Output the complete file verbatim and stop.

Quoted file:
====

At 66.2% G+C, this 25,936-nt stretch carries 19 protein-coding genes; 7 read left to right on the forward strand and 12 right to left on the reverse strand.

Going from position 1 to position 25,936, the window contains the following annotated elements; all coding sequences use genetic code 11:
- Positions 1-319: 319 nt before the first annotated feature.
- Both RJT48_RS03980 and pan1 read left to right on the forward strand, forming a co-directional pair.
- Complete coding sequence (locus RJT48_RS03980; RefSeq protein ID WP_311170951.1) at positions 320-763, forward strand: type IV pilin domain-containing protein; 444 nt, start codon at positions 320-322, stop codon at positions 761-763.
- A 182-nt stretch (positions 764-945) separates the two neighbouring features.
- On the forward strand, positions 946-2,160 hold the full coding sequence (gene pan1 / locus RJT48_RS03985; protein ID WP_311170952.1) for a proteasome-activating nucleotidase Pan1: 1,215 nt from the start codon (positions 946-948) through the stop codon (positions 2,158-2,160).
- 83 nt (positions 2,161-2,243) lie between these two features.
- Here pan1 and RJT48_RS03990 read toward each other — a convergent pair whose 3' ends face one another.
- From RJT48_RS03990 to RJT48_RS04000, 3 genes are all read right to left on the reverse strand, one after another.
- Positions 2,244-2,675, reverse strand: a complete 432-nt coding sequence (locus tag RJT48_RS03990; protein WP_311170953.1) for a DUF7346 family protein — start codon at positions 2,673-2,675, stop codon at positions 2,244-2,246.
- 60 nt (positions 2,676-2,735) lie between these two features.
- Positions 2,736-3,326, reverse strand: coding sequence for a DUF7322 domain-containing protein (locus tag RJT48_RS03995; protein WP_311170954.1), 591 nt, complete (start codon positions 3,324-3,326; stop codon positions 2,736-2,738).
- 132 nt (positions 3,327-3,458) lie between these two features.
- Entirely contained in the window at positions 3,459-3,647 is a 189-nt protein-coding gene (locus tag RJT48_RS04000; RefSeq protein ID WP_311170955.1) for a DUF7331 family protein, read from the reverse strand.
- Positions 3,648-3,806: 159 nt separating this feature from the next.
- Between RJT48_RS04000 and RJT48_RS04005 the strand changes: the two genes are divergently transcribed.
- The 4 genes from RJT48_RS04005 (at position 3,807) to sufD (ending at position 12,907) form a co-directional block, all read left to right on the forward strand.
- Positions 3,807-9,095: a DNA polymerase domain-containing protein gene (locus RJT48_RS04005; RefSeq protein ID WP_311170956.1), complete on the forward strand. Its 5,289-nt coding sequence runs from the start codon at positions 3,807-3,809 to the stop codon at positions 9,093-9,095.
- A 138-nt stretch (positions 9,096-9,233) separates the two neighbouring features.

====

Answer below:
At 66.2% G+C, this 25,936-nt stretch carries 19 protein-coding genes; 7 read left to right on the forward strand and 12 right to left on the reverse strand.

Going from position 1 to position 25,936, the window contains the following annotated elements; all coding sequences use genetic code 11:
- Positions 1-319: 319 nt before the first annotated feature.
- Both RJT48_RS03980 and pan1 read left to right on the forward strand, forming a co-directional pair.
- Complete coding sequence (locus RJT48_RS03980; RefSeq protein ID WP_311170951.1) at positions 320-763, forward strand: type IV pilin domain-containing protein; 444 nt, start codon at positions 320-322, stop codon at positions 761-763.
- A 182-nt stretch (positions 764-945) separates the two neighbouring features.
- On the forward strand, positions 946-2,160 hold the full coding sequence (gene pan1 / locus RJT48_RS03985; protein ID WP_311170952.1) for a proteasome-activating nucleotidase Pan1: 1,215 nt from the start codon (positions 946-948) through the stop codon (positions 2,158-2,160).
- 83 nt (positions 2,161-2,243) lie between these two features.
- Here pan1 and RJT48_RS03990 read toward each other — a convergent pair whose 3' ends face one another.
- From RJT48_RS03990 to RJT48_RS04000, 3 genes are all read right to left on the reverse strand, one after another.
- Positions 2,244-2,675, reverse strand: a complete 432-nt coding sequence (locus tag RJT48_RS03990; protein WP_311170953.1) for a DUF7346 family protein — start codon at positions 2,673-2,675, stop codon at positions 2,244-2,246.
- 60 nt (positions 2,676-2,735) lie between these two features.
- Positions 2,736-3,326, reverse strand: coding sequence for a DUF7322 domain-containing protein (locus tag RJT48_RS03995; protein WP_311170954.1), 591 nt, complete (start codon positions 3,324-3,326; stop codon positions 2,736-2,738).
- 132 nt (positions 3,327-3,458) lie between these two features.
- Entirely contained in the window at positions 3,459-3,647 is a 189-nt protein-coding gene (locus tag RJT48_RS04000; RefSeq protein ID WP_311170955.1) for a DUF7331 family protein, read from the reverse strand.
- Positions 3,648-3,806: 159 nt separating this feature from the next.
- Between RJT48_RS04000 and RJT48_RS04005 the strand changes: the two genes are divergently transcribed.
- The 4 genes from RJT48_RS04005 (at position 3,807) to sufD (ending at position 12,907) form a co-directional block, all read left to right on the forward strand.
- Positions 3,807-9,095: a DNA polymerase domain-containing protein gene (locus RJT48_RS04005; RefSeq protein ID WP_311170956.1), complete on the forward strand. Its 5,289-nt coding sequence runs from the start codon at positions 3,807-3,809 to the stop codon at positions 9,093-9,095.
- A 138-nt stretch (positions 9,096-9,233) separates the two neighbouring features.